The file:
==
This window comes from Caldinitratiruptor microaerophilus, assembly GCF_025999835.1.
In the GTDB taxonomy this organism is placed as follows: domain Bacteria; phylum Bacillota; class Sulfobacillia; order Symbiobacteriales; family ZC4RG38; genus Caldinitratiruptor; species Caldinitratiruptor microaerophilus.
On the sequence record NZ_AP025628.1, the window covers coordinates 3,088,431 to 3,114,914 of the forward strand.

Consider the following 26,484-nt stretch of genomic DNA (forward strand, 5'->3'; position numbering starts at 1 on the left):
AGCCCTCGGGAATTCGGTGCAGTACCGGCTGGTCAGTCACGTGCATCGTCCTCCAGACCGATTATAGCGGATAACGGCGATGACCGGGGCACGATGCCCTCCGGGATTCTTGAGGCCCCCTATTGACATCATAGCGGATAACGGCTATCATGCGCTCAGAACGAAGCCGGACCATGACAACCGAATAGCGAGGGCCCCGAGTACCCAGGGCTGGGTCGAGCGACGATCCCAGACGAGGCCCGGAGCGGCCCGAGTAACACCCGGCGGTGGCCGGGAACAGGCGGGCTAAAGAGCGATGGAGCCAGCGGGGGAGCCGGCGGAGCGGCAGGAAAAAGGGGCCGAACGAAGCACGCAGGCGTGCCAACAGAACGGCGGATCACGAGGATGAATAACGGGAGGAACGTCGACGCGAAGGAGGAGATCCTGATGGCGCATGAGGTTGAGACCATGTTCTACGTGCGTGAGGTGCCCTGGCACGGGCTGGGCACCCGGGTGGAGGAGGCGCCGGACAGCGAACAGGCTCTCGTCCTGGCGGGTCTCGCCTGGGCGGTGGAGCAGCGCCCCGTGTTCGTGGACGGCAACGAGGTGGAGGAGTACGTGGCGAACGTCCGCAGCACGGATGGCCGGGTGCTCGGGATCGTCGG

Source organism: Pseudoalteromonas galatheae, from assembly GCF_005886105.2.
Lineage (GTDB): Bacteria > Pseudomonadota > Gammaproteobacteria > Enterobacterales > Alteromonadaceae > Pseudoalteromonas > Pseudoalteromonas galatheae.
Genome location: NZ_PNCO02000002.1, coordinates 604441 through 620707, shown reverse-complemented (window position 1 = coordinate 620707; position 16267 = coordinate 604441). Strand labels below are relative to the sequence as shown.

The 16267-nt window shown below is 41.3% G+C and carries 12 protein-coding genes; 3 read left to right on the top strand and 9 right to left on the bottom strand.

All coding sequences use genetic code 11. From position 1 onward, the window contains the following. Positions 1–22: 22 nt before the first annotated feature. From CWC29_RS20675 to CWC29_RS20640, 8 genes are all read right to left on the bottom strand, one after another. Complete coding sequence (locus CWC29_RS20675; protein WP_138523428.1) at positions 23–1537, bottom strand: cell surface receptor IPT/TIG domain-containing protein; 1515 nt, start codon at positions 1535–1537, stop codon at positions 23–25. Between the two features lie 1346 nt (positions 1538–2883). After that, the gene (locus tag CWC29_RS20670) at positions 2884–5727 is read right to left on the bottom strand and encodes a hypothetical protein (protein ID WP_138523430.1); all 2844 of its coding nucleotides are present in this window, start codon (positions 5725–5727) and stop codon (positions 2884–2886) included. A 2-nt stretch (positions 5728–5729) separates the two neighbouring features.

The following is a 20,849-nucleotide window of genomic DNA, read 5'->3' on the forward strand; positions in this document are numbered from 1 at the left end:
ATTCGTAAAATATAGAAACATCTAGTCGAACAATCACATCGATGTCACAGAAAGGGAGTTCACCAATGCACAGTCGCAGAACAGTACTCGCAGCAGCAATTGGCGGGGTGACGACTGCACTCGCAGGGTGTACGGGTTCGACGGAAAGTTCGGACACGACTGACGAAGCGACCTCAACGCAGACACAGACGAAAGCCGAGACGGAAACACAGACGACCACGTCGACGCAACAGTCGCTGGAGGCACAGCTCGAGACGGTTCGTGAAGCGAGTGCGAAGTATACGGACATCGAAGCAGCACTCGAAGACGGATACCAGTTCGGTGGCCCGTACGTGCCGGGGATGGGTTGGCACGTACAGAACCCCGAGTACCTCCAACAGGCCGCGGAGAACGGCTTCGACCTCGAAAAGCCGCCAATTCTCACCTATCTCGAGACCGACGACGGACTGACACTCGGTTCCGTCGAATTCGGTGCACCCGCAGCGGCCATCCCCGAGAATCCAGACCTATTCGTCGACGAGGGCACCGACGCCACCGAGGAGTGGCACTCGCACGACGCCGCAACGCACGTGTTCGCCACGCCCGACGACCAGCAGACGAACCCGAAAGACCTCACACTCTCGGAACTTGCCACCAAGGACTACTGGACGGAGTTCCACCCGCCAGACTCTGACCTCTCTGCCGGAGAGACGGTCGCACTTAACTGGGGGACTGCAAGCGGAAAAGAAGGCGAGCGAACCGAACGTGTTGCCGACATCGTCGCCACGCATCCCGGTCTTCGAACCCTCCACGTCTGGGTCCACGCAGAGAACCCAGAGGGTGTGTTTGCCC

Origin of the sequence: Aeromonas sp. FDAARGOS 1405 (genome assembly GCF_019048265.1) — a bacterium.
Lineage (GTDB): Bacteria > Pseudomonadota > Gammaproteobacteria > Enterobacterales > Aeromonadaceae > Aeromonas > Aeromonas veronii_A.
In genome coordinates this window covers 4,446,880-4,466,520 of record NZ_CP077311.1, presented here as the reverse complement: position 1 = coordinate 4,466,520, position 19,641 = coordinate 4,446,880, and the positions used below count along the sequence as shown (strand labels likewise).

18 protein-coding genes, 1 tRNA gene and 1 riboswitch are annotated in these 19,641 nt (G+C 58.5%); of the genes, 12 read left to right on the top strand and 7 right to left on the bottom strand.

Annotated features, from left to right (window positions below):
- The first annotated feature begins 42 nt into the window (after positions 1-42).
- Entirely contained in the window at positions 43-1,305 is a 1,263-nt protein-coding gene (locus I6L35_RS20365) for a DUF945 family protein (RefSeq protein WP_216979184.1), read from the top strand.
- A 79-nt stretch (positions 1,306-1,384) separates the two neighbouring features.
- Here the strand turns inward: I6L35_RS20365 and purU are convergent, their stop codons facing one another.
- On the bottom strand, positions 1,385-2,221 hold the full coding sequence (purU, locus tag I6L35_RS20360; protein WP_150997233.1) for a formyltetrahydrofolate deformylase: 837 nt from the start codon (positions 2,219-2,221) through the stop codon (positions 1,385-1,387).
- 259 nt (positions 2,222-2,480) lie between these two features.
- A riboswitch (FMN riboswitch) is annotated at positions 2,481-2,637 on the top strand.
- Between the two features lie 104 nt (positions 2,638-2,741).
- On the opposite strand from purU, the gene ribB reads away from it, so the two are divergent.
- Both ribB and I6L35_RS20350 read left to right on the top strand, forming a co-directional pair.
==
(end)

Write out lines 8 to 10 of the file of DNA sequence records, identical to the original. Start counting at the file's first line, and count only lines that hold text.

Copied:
Genome location: NZ_PNCO02000002.1, coordinates 604441 through 620707, shown reverse-complemented (window position 1 = coordinate 620707; position 16267 = coordinate 604441). Strand labels below are relative to the sequence as shown.

The 16267-nt window shown below is 41.3% G+C and carries 12 protein-coding genes; 3 read left to right on the top strand and 9 right to left on the bottom strand.

All coding sequences use genetic code 11. From position 1 onward, the window contains the following. Positions 1–22: 22 nt before the first annotated feature. From CWC29_RS20675 to CWC29_RS20640, 8 genes are all read right to left on the bottom strand, one after another. Complete coding sequence (locus CWC29_RS20675; protein WP_138523428.1) at positions 23–1537, bottom strand: cell surface receptor IPT/TIG domain-containing protein; 1515 nt, start codon at positions 1535–1537, stop codon at positions 23–25. Between the two features lie 1346 nt (positions 1538–2883). After that, the gene (locus tag CWC29_RS20670) at positions 2884–5727 is read right to left on the bottom strand and encodes a hypothetical protein (protein ID WP_138523430.1); all 2844 of its coding nucleotides are present in this window, start codon (positions 5725–5727) and stop codon (positions 2884–2886) included. A 2-nt stretch (positions 5728–5729) separates the two neighbouring features.